"I was left unmarked even though there were a lot of people around because they never thought I'd score with a header."


I'd seen Trevor score some very special goals - the one at Upton Park in the mud against Eintracht Frankfurt in the Cup Winners' Cup semi-final second leg in April 1976 when he ran onto the ball, came inside the defender and curled it into the net, and the Big Match's Goal of the Season at Derby in November 1975, when he allowed the ball to run across his body and curled it in from the edge of the box. Trevor's Wembley winner wasn't a patch on those stunning goals, but as he explains it was his most memorable goal.

"Of course it's the most memorable thing I've ever done, although of course not from a technical point of view. But over the last 32 years, genuinely not a week has gone by when someone hasn't reminded me of that goal or wanted to talk to me about that goal. Every time I get into a taxi, the cabbie seems to be an Arsenal fan and within a minute says to me 'I can't believe you got that header' and starts a debate with me about how many headers I got in my career - it's great banter!

"So technically it may not have been the best goal, but it was a life-changing goal because it's become a topic that gives hundreds of people something they can talk to me about, people that I've never met. That goal gives something which can trigger a discussion, be it when I'm at a function or in a cab. It's a conversation starter which is great.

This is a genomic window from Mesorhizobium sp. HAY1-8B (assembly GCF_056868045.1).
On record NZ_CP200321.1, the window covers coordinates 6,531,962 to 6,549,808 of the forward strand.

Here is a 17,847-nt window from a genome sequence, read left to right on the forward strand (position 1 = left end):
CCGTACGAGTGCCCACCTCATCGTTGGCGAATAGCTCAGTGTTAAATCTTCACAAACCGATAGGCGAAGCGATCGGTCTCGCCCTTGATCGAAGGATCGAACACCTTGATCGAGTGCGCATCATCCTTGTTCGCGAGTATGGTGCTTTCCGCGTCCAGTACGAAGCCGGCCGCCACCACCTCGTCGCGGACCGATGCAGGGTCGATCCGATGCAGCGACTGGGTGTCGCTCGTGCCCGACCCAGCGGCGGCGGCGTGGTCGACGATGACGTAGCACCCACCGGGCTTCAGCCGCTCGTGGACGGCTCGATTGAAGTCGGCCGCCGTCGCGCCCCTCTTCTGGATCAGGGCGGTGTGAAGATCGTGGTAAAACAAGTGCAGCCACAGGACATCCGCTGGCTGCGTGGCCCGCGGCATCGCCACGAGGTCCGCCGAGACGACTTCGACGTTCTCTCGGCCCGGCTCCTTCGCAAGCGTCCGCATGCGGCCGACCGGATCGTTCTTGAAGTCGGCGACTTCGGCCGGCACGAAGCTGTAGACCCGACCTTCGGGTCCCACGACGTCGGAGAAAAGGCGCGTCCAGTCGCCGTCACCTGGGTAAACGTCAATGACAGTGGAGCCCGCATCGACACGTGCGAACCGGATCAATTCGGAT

"It was a precious moment and to get an FA Cup medal, added to the one I got in 1975, it's only when you've packed up and look back you appreciate it. That's why I always find it mystifying when managers play weakened teams in cup competitions because they want to stay in the top-flight. Ten years after you've packed up, nobody remembers that you stayed in the top division for six seasons, but they will remember a Wembley goal and sometimes players are deprived that precious moment that I had that day."

Sir Trevor Brooking


I put it to Trevor that Wembley was almost his second home as a player. He played two FA Cup finals, a League Cup final, two Charity Shields and numerous England Internationals there. Wembley continues to be Trevor's home now with the FA based there, but the modern day stadium is very different to the one he knew as a player, and he quickly told me about the element of Wembley he loved which now no longer exists - that long walk from the dressing rooms to the halfway line where the players line up before the game.

"The walk was special. In fact two things were special - the first was the wait in the tunnel because the old tunnel was uphill and you were told to wait there. You could hear the noise and then when you were told to go, the eruption of the crowd as you came out was tingling, it was such a unique feeling.

"The second was the walk across which was quite long, but it was good for a player because it gave you time to settle, to look around and to really soak up the atmosphere. By the time you lined up to be presented you were really raring to go. It was a stage like no other.

"You stood there and realised that you'd worked your whole career to be here - all the training and practicing was to get you to this stage where you wanted to deliver and perform because you do have your defining moments.

"Having said that I saw the decline of the old stadium when I was a broadcaster and the new Wembley is starting to create its own atmosphere. There isn't that long a walk so the modern players wouldn't understand that, but it's a long walk to go up and get your medal!